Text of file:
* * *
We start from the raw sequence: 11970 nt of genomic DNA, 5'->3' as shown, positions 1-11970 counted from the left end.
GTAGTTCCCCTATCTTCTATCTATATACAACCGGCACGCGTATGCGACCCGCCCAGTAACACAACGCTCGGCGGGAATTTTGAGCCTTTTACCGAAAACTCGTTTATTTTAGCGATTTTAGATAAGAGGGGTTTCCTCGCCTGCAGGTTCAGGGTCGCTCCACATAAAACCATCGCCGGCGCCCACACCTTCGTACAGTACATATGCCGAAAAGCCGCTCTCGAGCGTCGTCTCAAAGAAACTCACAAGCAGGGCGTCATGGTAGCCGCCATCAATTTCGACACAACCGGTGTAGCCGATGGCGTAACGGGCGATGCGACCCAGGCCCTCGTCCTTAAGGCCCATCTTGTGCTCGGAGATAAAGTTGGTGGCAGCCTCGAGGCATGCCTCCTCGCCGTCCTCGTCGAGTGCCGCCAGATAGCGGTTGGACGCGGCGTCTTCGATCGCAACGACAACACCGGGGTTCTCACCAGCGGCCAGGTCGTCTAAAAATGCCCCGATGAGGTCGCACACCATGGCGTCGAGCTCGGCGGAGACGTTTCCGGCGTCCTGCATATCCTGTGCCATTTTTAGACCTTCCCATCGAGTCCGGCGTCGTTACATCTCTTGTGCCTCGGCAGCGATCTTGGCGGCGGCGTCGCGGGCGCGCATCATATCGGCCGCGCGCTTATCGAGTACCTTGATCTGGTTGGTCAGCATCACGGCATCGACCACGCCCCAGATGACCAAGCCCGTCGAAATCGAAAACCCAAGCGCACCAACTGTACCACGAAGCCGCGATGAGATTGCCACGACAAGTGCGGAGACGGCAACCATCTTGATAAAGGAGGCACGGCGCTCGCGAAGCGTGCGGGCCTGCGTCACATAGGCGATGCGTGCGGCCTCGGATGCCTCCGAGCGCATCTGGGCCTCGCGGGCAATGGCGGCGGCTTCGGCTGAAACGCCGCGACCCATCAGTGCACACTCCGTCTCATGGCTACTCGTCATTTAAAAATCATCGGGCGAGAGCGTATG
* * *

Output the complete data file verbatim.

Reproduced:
We start from the raw sequence: 11970 nt of genomic DNA, 5'->3' as shown, positions 1-11970 counted from the left end.
GTAGTTCCCCTATCTTCTATCTATATACAACCGGCACGCGTATGCGACCCGCCCAGTAACACAACGCTCGGCGGGAATTTTGAGCCTTTTACCGAAAACTCGTTTATTTTAGCGATTTTAGATAAGAGGGGTTTCCTCGCCTGCAGGTTCAGGGTCGCTCCACATAAAACCATCGCCGGCGCCCACACCTTCGTACAGTACATATGCCGAAAAGCCGCTCTCGAGCGTCGTCTCAAAGAAACTCACAAGCAGGGCGTCATGGTAGCCGCCATCAATTTCGACACAACCGGTGTAGCCGATGGCGTAACGGGCGATGCGACCCAGGCCCTCGTCCTTAAGGCCCATCTTGTGCTCGGAGATAAAGTTGGTGGCAGCCTCGAGGCATGCCTCCTCGCCGTCCTCGTCGAGTGCCGCCAGATAGCGGTTGGACGCGGCGTCTTCGATCGCAACGACAACACCGGGGTTCTCACCAGCGGCCAGGTCGTCTAAAAATGCCCCGATGAGGTCGCACACCATGGCGTCGAGCTCGGCGGAGACGTTTCCGGCGTCCTGCATATCCTGTGCCATTTTTAGACCTTCCCATCGAGTCCGGCGTCGTTACATCTCTTGTGCCTCGGCAGCGATCTTGGCGGCGGCGTCGCGGGCGCGCATCATATCGGCCGCGCGCTTATCGAGTACCTTGATCTGGTTGGTCAGCATCACGGCATCGACCACGCCCCAGATGACCAAGCCCGTCGAAATCGAAAACCCAAGCGCACCAACTGTACCACGAAGCCGCGATGAGATTGCCACGACAAGTGCGGAGACGGCAACCATCTTGATAAAGGAGGCACGGCGCTCGCGAAGCGTGCGGGCCTGCGTCACATAGGCGATGCGTGCGGCCTCGGATGCCTCCGAGCGCATCTGGGCCTCGCGGGCAATGGCGGCGGCTTCGGCTGAAACGCCGCGACCCATCAGTGCACACTCCGTCTCATGGCTACTCGTCATTTAAAAATCATCGGGCGAGAGCGTATG